Both young and experienced drivers are likely to have been given “expert” bad weather driving advice at one point or another in their lifetimes. These myths can range from the misinformed (all-wheel drive is unstoppable on snow) to the downright absurd (there’s no need to warm up your car in frigid temperatures). Unless you’re willing to risk life and limb, the following are some of the worst bad weather driving advice to ever make the rounds.
All-Wheel Drive Is All Powerful
The main issue with all-wheel drive vehicles and their handling on snow and ice is that the feature gives car owners a false sense of security. All-wheel drive vehicles do have better traction in the snow and ice than two-wheel drive cars, but you still need to accelerate slowly, turn carefully, and brake gently while driving in winter weather.
Hit the High Beams in the Fog
This myth is not only dangerous to you, but also other drivers on the road. This myth is so widespread that many people even refer to high beams as fog lights. However, the extra bright light from the high beams will cause you to have reduced visibility and will also act as a distraction to other drivers traveling on the road with you. Although you should use your headlights in foggy conditions, forgo the high beams and drive at a reduced speed.
Don’t Warm Up Your Car in the Cold
Social media has been held responsible for this myth becoming popular. The reasons behind not warming up a car range from wasting fuel to newer engines not requiring a warm-up period to run efficiently. Granted, you don’t need to have your car idling in the driveway for hours, but allowing it to warm up for a minute or two will give time for the heat to kick on, the windows to defrost, and for the oil to get heated enough to properly lubricate the engine’s moving bits.
Drench Your Car With a Pot of Boiling Water to Defrost the Windshield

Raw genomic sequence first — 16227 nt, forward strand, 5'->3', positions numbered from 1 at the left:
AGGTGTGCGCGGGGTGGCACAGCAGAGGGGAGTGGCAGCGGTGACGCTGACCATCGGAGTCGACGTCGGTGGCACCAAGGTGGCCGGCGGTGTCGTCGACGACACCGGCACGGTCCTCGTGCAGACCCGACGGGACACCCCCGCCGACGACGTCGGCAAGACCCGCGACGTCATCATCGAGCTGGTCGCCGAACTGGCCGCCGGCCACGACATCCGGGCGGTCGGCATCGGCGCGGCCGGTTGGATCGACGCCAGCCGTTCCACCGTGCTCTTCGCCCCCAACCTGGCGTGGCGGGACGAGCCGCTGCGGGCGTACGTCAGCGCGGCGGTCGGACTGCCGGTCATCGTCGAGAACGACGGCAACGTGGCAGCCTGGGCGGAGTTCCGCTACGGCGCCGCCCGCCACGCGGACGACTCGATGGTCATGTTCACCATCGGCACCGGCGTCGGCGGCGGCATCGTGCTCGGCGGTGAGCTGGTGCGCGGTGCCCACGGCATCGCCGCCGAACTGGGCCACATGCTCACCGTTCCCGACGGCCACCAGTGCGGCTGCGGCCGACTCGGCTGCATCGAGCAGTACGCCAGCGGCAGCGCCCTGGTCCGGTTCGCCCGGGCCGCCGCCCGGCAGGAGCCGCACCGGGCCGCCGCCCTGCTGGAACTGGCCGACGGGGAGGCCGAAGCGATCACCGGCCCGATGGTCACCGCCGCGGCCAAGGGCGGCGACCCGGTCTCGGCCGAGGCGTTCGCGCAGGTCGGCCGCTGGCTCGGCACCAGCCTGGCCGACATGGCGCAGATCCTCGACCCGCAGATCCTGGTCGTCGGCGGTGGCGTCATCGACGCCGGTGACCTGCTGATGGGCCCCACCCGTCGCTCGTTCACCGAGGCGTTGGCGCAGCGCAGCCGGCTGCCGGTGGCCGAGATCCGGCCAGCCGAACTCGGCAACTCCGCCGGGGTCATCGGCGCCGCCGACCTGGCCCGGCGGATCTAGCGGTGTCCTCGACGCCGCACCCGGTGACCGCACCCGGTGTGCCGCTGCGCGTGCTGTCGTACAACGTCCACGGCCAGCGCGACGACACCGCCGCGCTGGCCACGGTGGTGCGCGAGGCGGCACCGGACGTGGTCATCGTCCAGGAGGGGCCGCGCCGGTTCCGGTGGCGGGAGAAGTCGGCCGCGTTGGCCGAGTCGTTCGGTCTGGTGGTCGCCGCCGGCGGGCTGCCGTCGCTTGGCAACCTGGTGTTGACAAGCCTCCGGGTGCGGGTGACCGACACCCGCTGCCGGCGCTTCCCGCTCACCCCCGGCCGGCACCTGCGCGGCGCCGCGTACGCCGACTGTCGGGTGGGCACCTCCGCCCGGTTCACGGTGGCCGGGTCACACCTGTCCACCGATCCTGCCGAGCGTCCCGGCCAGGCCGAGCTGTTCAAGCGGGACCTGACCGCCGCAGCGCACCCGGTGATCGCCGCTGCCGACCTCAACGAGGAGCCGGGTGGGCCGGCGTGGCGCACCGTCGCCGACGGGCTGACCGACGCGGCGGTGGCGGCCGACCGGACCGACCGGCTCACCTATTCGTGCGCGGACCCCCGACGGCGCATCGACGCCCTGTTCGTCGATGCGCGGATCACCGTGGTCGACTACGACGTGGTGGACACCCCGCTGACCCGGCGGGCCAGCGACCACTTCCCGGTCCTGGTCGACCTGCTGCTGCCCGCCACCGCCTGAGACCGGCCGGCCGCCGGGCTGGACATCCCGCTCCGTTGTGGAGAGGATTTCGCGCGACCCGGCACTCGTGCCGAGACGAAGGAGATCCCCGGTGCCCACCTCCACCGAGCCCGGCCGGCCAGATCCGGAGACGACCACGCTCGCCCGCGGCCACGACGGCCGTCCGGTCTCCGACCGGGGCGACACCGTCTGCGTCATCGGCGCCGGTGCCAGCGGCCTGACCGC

Not only is this silly to do, but can cause major damage to your car. By pouring boiling hot water on an icy cold windshield, you run the risk of causing the glass to crack due to the extreme temperature changes. An ice scrapper and de-icing product is a much safer method to clear off the windshield.
Steering and Skidding
One of the most confusing bits of bad weather advice is what exactly you should do if you start to skid. Do you steer away from the skid? Or do you steer into the skid? Although there has been major debate on what you should actually do, most experts agree that you should avoid oversteering since this will cause you to fishtail. Your best bet is to slowly redirect your car to the way you were intending to go.
Deflate Tires in the Snow
Just because someone told you that you’ll get better traction with under inflated tire doesn’t mean you should buy this line. Deflating tires will do nothing as far as preventing accidents and can actually damage your tires by causing unnecessary wear and tear. You’re also increasing your risk of having a blowout while driving. Instead, keep your tires at the pressure recommended by the manufacturer and use a tire gauge to check levels regularly. If your area has a tendency to have long and terrible winters, you may also want to invest in a good pair of snow tires. Winter tires are pliable in the cold and will provide much better traction by sticking better to snow and ice covered roadways.
Stay Put in Your Car When Spotting a Tornado
One of the worst pieces of bad weather driving advice is that you should just stay in your parked car if there’s a tornado nearby. First of all, if you can safely drive away from the tornado, why on earth would you stay on its path of destruction? Although a car can provide some shelter from flying debris, the high winds can easily flip the car with you still inside it. Also, if you can make it to a sturdy shelter nearby, then you’re much better off ditching the car.
Traffic school and defensive driving courses can help you rule the road no matter what type of extreme weather conditions you’re facing. Learn all about safe driving while also potentially earning a discount on your car insurance policy.